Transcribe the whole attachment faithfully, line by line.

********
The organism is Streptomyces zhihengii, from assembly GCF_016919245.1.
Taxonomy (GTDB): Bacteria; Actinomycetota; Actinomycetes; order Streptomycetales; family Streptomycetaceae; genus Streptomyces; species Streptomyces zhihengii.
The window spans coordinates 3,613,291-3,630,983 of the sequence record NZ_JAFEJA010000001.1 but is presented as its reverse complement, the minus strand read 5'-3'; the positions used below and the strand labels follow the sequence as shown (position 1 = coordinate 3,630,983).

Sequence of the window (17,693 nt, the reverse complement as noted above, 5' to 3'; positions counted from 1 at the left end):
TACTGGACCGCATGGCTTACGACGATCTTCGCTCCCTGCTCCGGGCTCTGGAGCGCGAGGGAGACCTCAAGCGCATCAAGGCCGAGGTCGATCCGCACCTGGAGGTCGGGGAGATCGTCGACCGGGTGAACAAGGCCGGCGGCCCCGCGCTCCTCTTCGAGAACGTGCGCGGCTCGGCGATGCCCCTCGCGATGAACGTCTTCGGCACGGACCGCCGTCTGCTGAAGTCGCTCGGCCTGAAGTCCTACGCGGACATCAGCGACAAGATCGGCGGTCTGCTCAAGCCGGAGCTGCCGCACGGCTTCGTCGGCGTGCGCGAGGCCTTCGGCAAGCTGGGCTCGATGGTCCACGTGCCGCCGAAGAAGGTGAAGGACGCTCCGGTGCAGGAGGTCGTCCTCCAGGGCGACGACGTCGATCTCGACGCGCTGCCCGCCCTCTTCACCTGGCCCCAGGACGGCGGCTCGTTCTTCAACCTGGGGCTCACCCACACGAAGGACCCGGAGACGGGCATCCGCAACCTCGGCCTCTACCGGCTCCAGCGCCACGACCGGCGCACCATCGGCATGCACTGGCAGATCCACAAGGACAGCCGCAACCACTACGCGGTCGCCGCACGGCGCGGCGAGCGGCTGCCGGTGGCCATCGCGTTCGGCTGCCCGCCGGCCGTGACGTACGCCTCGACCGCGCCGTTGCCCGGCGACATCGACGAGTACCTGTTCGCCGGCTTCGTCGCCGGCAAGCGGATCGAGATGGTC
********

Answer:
The organism is Streptomyces zhihengii, from assembly GCF_016919245.1.
Taxonomy (GTDB): Bacteria; Actinomycetota; Actinomycetes; order Streptomycetales; family Streptomycetaceae; genus Streptomyces; species Streptomyces zhihengii.
The window spans coordinates 3,613,291-3,630,983 of the sequence record NZ_JAFEJA010000001.1 but is presented as its reverse complement, the minus strand read 5'-3'; the positions used below and the strand labels follow the sequence as shown (position 1 = coordinate 3,630,983).

Sequence of the window (17,693 nt, the reverse complement as noted above, 5' to 3'; positions counted from 1 at the left end):
TACTGGACCGCATGGCTTACGACGATCTTCGCTCCCTGCTCCGGGCTCTGGAGCGCGAGGGAGACCTCAAGCGCATCAAGGCCGAGGTCGATCCGCACCTGGAGGTCGGGGAGATCGTCGACCGGGTGAACAAGGCCGGCGGCCCCGCGCTCCTCTTCGAGAACGTGCGCGGCTCGGCGATGCCCCTCGCGATGAACGTCTTCGGCACGGACCGCCGTCTGCTGAAGTCGCTCGGCCTGAAGTCCTACGCGGACATCAGCGACAAGATCGGCGGTCTGCTCAAGCCGGAGCTGCCGCACGGCTTCGTCGGCGTGCGCGAGGCCTTCGGCAAGCTGGGCTCGATGGTCCACGTGCCGCCGAAGAAGGTGAAGGACGCTCCGGTGCAGGAGGTCGTCCTCCAGGGCGACGACGTCGATCTCGACGCGCTGCCCGCCCTCTTCACCTGGCCCCAGGACGGCGGCTCGTTCTTCAACCTGGGGCTCACCCACACGAAGGACCCGGAGACGGGCATCCGCAACCTCGGCCTCTACCGGCTCCAGCGCCACGACCGGCGCACCATCGGCATGCACTGGCAGATCCACAAGGACAGCCGCAACCACTACGCGGTCGCCGCACGGCGCGGCGAGCGGCTGCCGGTGGCCATCGCGTTCGGCTGCCCGCCGGCCGTGACGTACGCCTCGACCGCGCCGTTGCCCGGCGACATCGACGAGTACCTGTTCGCCGGCTTCGTCGCCGGCAAGCGGATCGAGATGGTC